With his latest book, ‘Clubbed: A Visual History of UK Club Culture’ just out, designer Rick Banks traces the evolution of the Ministry of Sound logo.
In 1991, James Rudolph Palumbo, along with his school friend Humphrey Waterhouse and DJ Justin Berkmann, founded the Ministry of Sound nightclub in South London.
Legend has it that the club was built in a bus depot but, though there was a bus stand nearby, the space was actually an office car park, converted from a former tubing factory. The club became an instant success, despite opening at midnight and serving no alcohol.
Today, Ministry attracts around 300,000 clubbers per year. As Berkmann put it, “My concept for Ministry was purely this: 100% sound system first, lights second, design third (in that order); the reverse of everyone else’s idea.” At a potential 156 decibels (although it would be dangerous to use it at that level), the multi-award-winning sound system certainly lives up to Berkmann’s promise.
But maybe he’s got it slightly wrong about MoS’s design, which in my opinion never played third fiddle. As a brand, its cheekily familiar portcullis became almost as recognisable as its inspiration, the Houses of Parliament themselves.
The original logo was designed by hand by Third Planet back in 1990.
Ministry also had a penchant for big PR stunts. In the early 1990s, MoS reminded a disinterested mainstream that clubland was still raging, by projecting the logo onto the House of Commons, Battersea Power Station, Buckingham Palace and the Anglican Cathedral in Liverpool.
In 1994, boxing legend and house music fan Nigel Benn sported the Ministry logo on his shorts in a title fight in return for a session behind the decks in the main room.
The Designers Republic digitised the MoS logo in 1995 for CJ Mackintosh’s ‘Sessions 4’ sleeve design.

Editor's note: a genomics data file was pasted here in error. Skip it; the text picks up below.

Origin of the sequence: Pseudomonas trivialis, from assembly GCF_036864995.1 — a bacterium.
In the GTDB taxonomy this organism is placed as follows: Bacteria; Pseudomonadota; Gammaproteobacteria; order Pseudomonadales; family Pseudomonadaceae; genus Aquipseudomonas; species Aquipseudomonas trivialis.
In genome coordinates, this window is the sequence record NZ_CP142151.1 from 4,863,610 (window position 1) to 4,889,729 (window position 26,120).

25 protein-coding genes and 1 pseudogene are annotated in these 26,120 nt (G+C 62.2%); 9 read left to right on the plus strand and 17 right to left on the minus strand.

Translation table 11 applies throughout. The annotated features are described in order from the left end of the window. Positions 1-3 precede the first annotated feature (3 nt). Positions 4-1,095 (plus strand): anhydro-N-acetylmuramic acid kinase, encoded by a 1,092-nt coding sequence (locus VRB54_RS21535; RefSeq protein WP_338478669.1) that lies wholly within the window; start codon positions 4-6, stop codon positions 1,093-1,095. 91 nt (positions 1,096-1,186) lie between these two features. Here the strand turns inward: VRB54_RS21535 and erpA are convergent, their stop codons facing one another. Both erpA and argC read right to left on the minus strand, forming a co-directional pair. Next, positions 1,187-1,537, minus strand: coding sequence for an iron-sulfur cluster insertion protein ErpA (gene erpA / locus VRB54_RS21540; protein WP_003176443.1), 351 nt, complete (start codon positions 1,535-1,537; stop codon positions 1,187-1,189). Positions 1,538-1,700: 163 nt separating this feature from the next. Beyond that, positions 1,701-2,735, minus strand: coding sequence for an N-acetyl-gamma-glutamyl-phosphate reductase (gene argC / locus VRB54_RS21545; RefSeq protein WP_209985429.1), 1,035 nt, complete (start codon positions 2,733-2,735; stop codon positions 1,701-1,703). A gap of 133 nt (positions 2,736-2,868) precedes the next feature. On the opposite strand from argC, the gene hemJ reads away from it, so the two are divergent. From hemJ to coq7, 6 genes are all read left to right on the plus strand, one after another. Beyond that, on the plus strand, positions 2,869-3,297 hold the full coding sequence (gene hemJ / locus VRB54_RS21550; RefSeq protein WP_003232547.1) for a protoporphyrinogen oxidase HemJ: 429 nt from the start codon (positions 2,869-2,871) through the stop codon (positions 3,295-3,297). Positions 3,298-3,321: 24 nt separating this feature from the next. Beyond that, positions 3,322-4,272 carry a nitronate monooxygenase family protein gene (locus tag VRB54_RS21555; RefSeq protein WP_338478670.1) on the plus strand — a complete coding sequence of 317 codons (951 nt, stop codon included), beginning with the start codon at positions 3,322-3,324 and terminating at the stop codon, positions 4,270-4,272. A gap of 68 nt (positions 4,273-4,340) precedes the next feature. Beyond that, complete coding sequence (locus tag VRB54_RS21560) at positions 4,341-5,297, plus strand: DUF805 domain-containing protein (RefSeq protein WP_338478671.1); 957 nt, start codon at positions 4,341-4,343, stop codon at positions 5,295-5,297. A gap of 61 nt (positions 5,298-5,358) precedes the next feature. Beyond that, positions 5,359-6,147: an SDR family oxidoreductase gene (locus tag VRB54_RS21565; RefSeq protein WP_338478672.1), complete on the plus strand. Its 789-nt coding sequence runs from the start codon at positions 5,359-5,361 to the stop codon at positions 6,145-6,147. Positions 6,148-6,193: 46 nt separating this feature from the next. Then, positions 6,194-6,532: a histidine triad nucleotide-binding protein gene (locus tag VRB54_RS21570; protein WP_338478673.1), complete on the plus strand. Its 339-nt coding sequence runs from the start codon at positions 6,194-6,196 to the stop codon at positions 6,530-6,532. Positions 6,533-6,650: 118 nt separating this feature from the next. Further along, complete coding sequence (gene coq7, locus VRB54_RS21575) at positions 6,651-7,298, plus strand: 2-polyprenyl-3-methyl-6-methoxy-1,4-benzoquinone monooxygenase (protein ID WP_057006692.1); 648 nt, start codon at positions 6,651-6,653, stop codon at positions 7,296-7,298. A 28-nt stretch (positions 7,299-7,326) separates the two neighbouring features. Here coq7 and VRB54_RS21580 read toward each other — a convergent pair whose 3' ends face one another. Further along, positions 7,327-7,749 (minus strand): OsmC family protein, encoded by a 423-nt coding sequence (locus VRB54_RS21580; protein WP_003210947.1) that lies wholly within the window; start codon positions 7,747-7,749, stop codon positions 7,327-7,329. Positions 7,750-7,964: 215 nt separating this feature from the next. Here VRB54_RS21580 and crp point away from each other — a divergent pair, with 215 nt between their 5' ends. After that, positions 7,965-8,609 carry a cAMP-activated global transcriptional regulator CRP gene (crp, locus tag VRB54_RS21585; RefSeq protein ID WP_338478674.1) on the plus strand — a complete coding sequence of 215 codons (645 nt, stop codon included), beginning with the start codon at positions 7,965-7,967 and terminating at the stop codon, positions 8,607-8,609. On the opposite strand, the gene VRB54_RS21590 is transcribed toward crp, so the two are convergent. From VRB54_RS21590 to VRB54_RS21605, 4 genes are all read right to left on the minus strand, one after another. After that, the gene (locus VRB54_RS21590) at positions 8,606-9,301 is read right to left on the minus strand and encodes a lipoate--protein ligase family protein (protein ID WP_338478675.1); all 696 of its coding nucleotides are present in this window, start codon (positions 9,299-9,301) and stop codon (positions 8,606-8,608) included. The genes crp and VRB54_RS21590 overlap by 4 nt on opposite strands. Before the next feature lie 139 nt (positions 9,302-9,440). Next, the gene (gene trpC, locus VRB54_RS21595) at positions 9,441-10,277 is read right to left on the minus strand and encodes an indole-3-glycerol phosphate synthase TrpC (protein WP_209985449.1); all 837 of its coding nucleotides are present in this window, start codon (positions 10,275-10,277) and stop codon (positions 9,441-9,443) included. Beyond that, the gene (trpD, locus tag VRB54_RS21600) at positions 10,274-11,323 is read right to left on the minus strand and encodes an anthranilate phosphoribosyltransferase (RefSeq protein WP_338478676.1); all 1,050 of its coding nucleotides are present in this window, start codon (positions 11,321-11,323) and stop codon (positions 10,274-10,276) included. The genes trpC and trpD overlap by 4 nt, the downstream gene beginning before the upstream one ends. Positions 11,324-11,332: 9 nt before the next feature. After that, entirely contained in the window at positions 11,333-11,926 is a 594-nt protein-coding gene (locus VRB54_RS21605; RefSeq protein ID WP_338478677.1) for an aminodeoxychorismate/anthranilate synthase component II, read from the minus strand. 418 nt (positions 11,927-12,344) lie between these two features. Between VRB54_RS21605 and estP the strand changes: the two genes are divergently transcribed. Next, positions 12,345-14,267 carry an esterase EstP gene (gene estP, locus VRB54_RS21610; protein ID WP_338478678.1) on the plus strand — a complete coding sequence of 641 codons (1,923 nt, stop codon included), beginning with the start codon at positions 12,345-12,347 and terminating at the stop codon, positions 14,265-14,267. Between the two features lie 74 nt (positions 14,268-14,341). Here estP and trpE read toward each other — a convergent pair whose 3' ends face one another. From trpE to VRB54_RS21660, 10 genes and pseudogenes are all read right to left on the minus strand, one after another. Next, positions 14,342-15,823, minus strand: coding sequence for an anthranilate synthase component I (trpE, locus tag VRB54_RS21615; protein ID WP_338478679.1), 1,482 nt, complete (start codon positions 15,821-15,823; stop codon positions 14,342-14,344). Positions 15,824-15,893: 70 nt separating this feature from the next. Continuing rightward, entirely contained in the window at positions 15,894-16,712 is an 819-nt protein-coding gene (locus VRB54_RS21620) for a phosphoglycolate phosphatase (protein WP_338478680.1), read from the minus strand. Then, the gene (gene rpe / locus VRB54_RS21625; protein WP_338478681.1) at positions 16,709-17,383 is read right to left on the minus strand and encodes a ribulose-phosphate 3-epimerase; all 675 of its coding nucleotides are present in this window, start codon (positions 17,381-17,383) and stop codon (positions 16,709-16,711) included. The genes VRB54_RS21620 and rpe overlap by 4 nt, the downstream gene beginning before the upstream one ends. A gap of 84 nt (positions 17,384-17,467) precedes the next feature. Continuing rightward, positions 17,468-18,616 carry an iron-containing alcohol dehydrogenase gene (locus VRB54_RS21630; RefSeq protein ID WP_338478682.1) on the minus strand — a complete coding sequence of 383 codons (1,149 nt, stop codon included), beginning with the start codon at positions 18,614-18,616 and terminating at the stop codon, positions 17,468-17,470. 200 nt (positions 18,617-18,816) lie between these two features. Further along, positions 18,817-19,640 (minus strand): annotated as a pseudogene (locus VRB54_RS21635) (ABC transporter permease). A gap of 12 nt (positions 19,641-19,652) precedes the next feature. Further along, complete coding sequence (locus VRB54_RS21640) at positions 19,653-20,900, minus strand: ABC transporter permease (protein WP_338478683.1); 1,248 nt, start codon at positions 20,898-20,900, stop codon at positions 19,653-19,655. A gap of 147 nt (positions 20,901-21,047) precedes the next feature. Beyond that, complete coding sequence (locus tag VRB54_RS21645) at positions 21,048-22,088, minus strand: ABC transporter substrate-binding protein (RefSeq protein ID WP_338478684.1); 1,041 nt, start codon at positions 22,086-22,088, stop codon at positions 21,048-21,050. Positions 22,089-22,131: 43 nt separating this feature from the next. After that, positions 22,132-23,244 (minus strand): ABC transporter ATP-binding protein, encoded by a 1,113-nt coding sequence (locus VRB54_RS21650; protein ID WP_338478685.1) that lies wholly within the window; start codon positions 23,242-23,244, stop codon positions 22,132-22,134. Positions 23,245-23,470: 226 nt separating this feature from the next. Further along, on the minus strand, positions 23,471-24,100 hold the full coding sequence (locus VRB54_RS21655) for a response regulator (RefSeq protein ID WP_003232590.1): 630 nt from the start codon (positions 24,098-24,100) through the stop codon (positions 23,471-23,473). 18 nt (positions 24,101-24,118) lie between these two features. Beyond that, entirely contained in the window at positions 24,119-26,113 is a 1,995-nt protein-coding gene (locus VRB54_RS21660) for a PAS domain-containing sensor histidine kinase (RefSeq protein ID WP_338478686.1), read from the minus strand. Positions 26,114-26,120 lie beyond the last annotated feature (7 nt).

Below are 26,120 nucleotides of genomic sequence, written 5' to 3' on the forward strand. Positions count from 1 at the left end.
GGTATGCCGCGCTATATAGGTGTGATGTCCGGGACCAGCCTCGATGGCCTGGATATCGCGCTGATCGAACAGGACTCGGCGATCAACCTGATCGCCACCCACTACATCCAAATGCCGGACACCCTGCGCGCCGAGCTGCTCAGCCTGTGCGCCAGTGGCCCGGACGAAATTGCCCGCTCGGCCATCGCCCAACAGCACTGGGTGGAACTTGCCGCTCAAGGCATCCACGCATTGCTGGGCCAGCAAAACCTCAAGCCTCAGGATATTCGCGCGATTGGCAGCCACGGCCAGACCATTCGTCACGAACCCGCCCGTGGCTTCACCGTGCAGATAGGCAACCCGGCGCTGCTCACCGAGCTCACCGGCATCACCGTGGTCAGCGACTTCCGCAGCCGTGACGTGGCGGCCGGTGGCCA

Scott Parker, who worked as Ministry’s creative director from 1995 to 2004 recalls: “Many conversations were had about how hard the logo was to work with, but we all respected it because it was unique and well loved. I was eventually tasked with pitching a redesign out to some of London’s finest branding agencies at the time.”
However, after a lengthy creative process and several months of presentations and discussion, the redesign was taken back in-house. The team decided to tweak rather than change the original to make it more visible on more platforms and a better fit for the creative direction of the brand.
Parker orchestrated the project for six months in 2003, working with marketing director Mark Rodol, designer Peter Sunna and type designers Dalton Maag (see below).
In 2007, Baby evolved the MoS logo even further by dropping the inner lines — making it more suitable at smaller sizes.
And finally in 2016, to celebrate its 25th birthday, Spin was asked to help bring the identity up to date. Spin’s proposal embraced the best of both worlds — to have the old, established marque working together with a new, contemporary identity.
Alongside Cream, the Ministry of Sound logo is one of the most famous in clubland. The naming and pastiche of the House of Commons logo is genius. Arguably, not one of the most sophisticated designs, but as a brand it’s one of the strongest in music. So strong in fact that Sony Music bought up Ministry of Sound’s recording arm for £67m in 2017.